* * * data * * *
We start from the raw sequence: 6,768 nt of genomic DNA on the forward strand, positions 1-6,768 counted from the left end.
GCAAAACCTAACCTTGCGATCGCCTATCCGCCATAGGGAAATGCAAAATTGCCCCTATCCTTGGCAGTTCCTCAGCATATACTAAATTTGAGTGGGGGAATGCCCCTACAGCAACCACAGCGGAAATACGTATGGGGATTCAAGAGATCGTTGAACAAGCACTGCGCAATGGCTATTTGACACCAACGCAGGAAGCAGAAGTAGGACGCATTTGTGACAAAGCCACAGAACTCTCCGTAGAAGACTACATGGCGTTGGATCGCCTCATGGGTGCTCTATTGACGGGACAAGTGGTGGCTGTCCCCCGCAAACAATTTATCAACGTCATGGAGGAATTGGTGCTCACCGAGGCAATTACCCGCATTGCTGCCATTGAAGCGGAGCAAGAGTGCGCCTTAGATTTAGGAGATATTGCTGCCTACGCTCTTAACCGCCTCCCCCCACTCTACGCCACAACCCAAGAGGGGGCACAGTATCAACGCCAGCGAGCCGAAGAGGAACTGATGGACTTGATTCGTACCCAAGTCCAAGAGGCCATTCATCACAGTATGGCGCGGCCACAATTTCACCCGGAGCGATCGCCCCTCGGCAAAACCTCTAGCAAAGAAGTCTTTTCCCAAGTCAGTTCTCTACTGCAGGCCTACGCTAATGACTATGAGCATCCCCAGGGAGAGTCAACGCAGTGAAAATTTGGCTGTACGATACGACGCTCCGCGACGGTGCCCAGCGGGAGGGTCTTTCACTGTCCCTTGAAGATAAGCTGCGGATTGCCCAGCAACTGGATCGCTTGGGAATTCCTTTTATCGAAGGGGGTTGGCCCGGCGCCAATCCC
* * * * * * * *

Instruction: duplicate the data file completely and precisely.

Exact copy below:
We start from the raw sequence: 6,768 nt of genomic DNA on the forward strand, positions 1-6,768 counted from the left end.
GCAAAACCTAACCTTGCGATCGCCTATCCGCCATAGGGAAATGCAAAATTGCCCCTATCCTTGGCAGTTCCTCAGCATATACTAAATTTGAGTGGGGGAATGCCCCTACAGCAACCACAGCGGAAATACGTATGGGGATTCAAGAGATCGTTGAACAAGCACTGCGCAATGGCTATTTGACACCAACGCAGGAAGCAGAAGTAGGACGCATTTGTGACAAAGCCACAGAACTCTCCGTAGAAGACTACATGGCGTTGGATCGCCTCATGGGTGCTCTATTGACGGGACAAGTGGTGGCTGTCCCCCGCAAACAATTTATCAACGTCATGGAGGAATTGGTGCTCACCGAGGCAATTACCCGCATTGCTGCCATTGAAGCGGAGCAAGAGTGCGCCTTAGATTTAGGAGATATTGCTGCCTACGCTCTTAACCGCCTCCCCCCACTCTACGCCACAACCCAAGAGGGGGCACAGTATCAACGCCAGCGAGCCGAAGAGGAACTGATGGACTTGATTCGTACCCAAGTCCAAGAGGCCATTCATCACAGTATGGCGCGGCCACAATTTCACCCGGAGCGATCGCCCCTCGGCAAAACCTCTAGCAAAGAAGTCTTTTCCCAAGTCAGTTCTCTACTGCAGGCCTACGCTAATGACTATGAGCATCCCCAGGGAGAGTCAACGCAGTGAAAATTTGGCTGTACGATACGACGCTCCGCGACGGTGCCCAGCGGGAGGGTCTTTCACTGTCCCTTGAAGATAAGCTGCGGATTGCCCAGCAACTGGATCGCTTGGGAATTCCTTTTATCGAAGGGGGTTGGCCCGGCGCCAATCCC